Found this oddity roll hunting. Was surprised to see the wood grain appearance on a modern quarter which is a first for me. I have only seen this texture on improperly annealed pennies. But to date not on any clad coinage I have searched through. I am seeking affirmation that this is a verifiable mint error and not the result of environmental exposure worth nothing more than face value. My hopes are high there is value as a collectible and has potential on the market. Given the type of coin and definite eye appeal knowledgeable opinions are most welcomed. This includes an opinion that may burst my bubble.
I agree with roller lines. Also known an roller marks...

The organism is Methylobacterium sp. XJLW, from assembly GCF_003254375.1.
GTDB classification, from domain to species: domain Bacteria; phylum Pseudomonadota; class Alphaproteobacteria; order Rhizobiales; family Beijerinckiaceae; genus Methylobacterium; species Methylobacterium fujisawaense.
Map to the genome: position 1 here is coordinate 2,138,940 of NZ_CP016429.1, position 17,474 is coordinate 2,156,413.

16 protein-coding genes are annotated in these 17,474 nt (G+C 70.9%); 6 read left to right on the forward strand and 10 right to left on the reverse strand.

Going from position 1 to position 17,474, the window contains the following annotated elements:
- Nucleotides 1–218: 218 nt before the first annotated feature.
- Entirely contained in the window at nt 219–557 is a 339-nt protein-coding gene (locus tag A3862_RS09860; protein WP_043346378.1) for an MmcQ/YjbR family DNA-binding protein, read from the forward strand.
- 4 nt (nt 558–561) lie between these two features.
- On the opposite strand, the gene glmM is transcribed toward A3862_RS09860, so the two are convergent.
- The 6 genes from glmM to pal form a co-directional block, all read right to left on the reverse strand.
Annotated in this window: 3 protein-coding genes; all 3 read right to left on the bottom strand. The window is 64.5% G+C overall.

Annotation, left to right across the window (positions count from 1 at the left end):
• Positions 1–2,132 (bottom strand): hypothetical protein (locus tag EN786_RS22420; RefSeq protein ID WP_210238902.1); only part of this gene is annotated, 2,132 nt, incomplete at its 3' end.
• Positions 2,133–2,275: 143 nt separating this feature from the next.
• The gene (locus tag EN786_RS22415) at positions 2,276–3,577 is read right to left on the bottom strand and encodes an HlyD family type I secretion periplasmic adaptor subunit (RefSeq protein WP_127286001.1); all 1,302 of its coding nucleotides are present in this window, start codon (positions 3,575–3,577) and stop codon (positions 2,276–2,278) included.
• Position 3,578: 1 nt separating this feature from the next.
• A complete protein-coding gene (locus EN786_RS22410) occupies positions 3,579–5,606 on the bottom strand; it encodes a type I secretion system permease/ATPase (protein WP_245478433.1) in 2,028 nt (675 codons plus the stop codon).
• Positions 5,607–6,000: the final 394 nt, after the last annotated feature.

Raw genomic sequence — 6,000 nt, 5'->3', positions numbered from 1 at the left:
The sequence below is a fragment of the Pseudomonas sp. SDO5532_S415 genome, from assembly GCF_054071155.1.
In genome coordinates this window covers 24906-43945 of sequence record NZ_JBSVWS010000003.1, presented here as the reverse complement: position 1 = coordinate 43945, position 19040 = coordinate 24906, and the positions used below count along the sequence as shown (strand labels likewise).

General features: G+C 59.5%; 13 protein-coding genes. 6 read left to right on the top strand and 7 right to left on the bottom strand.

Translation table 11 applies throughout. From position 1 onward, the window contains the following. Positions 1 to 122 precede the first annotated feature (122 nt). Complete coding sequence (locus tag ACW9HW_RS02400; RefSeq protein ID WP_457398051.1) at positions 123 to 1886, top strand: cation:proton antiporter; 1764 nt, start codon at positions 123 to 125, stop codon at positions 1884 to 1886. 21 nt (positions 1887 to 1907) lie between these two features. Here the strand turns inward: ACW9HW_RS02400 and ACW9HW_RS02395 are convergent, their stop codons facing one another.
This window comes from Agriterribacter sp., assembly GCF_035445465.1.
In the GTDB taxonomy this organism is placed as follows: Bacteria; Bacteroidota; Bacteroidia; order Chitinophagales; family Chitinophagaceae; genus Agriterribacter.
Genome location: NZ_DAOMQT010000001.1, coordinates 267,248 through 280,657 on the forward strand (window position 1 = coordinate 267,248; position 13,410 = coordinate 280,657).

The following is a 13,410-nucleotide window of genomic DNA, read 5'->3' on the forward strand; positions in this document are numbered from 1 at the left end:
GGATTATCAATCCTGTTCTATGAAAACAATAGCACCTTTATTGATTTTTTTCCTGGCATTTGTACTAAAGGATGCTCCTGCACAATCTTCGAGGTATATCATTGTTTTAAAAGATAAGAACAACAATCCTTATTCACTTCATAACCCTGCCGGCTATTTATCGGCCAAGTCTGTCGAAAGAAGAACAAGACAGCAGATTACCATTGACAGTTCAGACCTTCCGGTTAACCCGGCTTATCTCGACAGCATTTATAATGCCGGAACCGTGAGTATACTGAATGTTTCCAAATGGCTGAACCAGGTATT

roller marks Term to describe the mostly parallel incuse lines seen on some coins after striking. These were originally thought to be lines resulting from debris "scoring" the metal strips before the blanks were cut. However, new research has pointed to the final step of strip preparation, the draw bar. To reduce the strips to proper thickness, the final step was to pass them through the draw bar. It certainly seems logical that debris in the draw bar may cause these lines, if so, then draw-bar marks or lines would be a more appropriate term.